Such was the popularity of Anthony that work on the basilica in Padua began immediately after his death in 1231. The site was already attracting pilgrims and it was deemed necessary to raise a proper monument. The exterior was fashioned without a precise architectural style. The elaborate mix of a Romanesque Gothic facade with an eight-domed Byzantine roof and several small belfries give it an eastern look.

St. Anthony was beatified by Pope Gregory IX less than one year after his death. Thirty-two years later the immense Basilica was completed, and the time had come to transfer the body to its new resting place. When the sarcophagus was opened, the body had turned to dust while the saint’s tongue was found miraculously intact and red in color.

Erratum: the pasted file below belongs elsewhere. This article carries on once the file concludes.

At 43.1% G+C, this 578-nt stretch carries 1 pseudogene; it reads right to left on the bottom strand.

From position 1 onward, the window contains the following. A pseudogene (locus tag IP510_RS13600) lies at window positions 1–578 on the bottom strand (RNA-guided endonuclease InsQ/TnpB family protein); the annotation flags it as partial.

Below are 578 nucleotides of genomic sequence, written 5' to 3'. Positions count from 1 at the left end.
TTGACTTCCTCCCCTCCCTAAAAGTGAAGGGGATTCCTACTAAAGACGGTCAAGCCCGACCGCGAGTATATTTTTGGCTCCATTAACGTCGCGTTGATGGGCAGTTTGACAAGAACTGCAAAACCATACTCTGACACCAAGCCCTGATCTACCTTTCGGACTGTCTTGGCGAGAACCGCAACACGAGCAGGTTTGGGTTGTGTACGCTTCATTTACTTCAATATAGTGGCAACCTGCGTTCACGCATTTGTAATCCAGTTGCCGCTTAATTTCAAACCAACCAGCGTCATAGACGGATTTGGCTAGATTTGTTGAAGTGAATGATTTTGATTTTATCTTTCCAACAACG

Today in the Baroque Chapel of Relics, in the apse at the back of the church, you can see the actual tongue presented in a gold reliquary. Also on display are the saint’s jaw bone and vocal chords.

Text and photo by Stephen Bugno